Avoid a 'Hollow' Military
Congress is working to reverse dangerous Clinton administration defense cuts that threaten our national security. Just months after signing into law the 1996 defense bill, which aimed to reverse years of declining defense spending, President Clinton sent to Congress his recommendations for the 1997 defense budget. As a member of the House National Security Committee, I examined his proposal and discussed it with top defense experts. The results are disturbing:
In a memo to Defense Secretary William Perry, the Chairman of the Joint Chiefs of Staff, Gen. John Shalikashvili, said, "I believe we risk future combat readiness of the US military if we fail to adequately fund recapitalization in fiscal year 1997. I urge you to set a procurement goal of $60 billion per year...." The president's response: cut procurement to $39 billion.
When asked if, under the current administration's plans, we could defend our citizens against a single missile launched at the United States, Secretary Perry admitted that "we have no capability to shoot down any ballistic missiles fired at the United States."
Asked about the quality of military housing, Marine Corps Commandant Gen. Charles Krulak said, "We are not where we ought to be. It is no secret that the barracks in some locations in the Marine Corps are more than substandard. I went with my godchild to his barracks ... and I was appalled at what he was living in."
Concerned about our nation's safety and the morale of our troops, Congress has stepped in. The National Security Committee drafted a bill that meets two critical goals: (1) guaranteeing future combat readiness of our armed forces, and (2) ensuring a decent quality of life for the families and individuals that dedicate their lives to defending this country.
Improving combat readiness. Real defense spending under Mr. Clinton has plunged to dangerous levels. Meanwhile, he has increased commitments to Haiti, Bosnia, and UN peacekeeping missions that cost billions of dollars. To pay for most of these commitments, the administration has drained money from accounts for supplies, training, maintenance, and equipment upgrades. As a result, we are swiftly sliding toward a Carter-era hollow military.
The widening gap between military activities and resources is dangerous . The Marine Corps says it lacks the ammunition to carry out the administration's military strategy. Unlike the president, Congress sees the danger and is restoring funds for new equipment and basic supplies. We invest in critical weapons research and development. That means Americans will benefit sooner from weapons, like a ballistic-missile defense, that can protect us. While we have given Israel the means to defend their country from a missile attack, America has no such defense. Israel's possession of this lifesaving technology is good. But Americans deserve to have America protected.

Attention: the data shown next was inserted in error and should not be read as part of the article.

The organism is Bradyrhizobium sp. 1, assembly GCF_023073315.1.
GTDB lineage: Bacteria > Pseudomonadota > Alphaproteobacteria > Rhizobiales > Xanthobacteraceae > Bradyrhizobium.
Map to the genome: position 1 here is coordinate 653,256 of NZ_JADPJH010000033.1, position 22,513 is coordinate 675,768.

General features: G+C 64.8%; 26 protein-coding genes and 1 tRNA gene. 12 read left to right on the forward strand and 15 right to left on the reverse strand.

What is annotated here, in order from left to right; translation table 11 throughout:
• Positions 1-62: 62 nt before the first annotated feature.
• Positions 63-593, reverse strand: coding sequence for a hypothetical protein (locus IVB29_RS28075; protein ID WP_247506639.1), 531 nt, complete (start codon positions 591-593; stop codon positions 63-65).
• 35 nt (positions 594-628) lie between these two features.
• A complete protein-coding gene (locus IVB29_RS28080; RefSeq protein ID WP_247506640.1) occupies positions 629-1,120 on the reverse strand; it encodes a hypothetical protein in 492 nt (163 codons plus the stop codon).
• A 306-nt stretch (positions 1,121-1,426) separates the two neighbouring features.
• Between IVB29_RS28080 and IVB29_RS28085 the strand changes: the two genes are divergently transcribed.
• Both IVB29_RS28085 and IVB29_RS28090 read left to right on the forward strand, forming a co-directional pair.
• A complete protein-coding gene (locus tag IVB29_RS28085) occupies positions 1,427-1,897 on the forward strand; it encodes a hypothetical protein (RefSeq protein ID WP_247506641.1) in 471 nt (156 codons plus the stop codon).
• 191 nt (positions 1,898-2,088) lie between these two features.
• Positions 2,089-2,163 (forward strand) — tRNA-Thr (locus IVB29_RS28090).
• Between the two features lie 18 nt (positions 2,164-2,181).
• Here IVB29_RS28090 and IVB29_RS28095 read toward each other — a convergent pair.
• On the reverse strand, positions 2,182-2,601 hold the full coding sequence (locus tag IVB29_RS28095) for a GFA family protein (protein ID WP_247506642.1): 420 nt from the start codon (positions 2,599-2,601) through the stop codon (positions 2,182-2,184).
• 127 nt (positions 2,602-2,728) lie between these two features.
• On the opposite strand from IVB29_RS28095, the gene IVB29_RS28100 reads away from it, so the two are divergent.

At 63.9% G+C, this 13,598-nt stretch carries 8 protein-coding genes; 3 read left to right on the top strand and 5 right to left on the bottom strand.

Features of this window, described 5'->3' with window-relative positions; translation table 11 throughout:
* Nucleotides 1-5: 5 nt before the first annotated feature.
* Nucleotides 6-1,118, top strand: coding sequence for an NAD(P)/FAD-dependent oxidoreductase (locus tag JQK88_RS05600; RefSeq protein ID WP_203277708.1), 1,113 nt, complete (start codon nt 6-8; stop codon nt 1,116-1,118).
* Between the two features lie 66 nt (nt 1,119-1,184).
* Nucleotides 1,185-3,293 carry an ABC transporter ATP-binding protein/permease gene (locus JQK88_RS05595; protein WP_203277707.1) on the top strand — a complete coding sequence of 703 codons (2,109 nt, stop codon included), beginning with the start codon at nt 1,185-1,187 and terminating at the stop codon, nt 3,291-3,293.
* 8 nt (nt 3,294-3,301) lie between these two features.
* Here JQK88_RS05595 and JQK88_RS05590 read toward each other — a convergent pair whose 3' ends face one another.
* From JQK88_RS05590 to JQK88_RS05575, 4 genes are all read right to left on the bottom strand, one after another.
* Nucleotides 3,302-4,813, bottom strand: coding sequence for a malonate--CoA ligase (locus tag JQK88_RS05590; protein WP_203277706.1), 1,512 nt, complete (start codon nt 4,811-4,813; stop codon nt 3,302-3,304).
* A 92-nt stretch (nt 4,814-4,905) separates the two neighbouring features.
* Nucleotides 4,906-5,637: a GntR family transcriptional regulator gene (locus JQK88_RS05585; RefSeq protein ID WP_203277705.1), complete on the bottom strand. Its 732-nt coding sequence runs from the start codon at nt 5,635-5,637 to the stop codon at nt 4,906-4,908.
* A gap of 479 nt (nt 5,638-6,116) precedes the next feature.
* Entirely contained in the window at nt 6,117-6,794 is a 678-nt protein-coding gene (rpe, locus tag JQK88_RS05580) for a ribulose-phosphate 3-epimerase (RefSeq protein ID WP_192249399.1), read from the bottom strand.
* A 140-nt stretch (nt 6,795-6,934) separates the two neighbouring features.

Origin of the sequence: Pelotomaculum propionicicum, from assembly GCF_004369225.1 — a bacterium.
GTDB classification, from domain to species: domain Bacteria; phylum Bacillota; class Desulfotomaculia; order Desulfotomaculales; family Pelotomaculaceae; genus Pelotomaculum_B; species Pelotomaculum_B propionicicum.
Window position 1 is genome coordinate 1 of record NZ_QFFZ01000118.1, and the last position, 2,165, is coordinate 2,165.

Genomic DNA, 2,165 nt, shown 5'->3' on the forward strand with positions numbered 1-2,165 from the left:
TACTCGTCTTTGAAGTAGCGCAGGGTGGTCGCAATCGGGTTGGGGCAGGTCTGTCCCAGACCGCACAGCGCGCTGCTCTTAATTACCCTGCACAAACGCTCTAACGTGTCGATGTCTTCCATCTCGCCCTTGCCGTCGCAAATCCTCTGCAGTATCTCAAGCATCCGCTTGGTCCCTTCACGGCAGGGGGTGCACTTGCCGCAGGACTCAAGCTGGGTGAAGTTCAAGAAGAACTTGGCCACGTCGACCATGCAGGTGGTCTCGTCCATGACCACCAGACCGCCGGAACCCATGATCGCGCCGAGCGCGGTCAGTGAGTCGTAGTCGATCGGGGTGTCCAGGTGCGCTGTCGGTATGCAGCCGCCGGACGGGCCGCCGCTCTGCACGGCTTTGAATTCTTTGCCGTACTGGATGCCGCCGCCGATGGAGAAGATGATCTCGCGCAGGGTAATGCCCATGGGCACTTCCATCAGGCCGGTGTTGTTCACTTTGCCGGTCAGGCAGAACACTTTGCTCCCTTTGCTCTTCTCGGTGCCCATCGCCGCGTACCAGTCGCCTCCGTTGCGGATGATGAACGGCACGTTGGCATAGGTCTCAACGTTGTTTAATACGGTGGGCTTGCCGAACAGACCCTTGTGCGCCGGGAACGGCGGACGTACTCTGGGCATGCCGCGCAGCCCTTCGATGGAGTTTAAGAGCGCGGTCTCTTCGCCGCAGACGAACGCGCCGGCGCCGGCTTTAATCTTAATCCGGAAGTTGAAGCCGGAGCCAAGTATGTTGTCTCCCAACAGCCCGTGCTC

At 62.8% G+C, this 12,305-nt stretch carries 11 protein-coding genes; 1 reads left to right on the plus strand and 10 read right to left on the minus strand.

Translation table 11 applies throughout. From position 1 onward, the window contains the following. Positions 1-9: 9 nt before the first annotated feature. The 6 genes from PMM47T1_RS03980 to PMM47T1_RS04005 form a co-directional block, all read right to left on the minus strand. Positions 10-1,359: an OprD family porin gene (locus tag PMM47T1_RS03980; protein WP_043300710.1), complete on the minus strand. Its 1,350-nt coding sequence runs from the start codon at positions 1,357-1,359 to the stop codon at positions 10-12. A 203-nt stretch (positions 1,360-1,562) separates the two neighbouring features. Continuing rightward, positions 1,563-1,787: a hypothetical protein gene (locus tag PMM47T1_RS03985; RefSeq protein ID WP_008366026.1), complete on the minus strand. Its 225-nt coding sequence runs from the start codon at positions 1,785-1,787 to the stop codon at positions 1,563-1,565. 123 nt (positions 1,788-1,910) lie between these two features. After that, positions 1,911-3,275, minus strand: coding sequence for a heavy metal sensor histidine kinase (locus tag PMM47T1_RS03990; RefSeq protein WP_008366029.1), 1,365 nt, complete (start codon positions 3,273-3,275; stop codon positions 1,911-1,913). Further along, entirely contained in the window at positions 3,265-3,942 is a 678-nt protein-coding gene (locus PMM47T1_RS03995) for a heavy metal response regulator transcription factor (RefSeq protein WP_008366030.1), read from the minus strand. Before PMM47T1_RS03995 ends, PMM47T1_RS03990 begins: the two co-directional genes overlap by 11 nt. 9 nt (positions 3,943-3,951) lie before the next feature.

Quality of life. The president has required our military personnel to do more with less. Housing is unacceptable. Pay is not comparable to that in the private sector. This hurts our ability to recruit and retain good personnel. In the 1996 budget, Congress included a 2.4% pay hike and a 5.2% increase in the housing allowance. The 3% pay raise for our soldiers in the 1997 budget will also help them make ends meet back home, but we must do more than that. The best quality-of-life improvement we can give our military personnel is the training and equipment necessary to do their jobs. The Clinton cuts make this difficult, if not impossible, to do.
Congress recognized the dangerous cuts in the administration's 1997 defense budget. We are making reasonable investments to maintain America's standing as the world's foremost military power. Our budget does this while maintaining spending at last year's level. No unnecessary increases, no drastic cuts that risk the security of our nation. Just the level of spending the armed services told us they need to revitalize our military and protect our nation.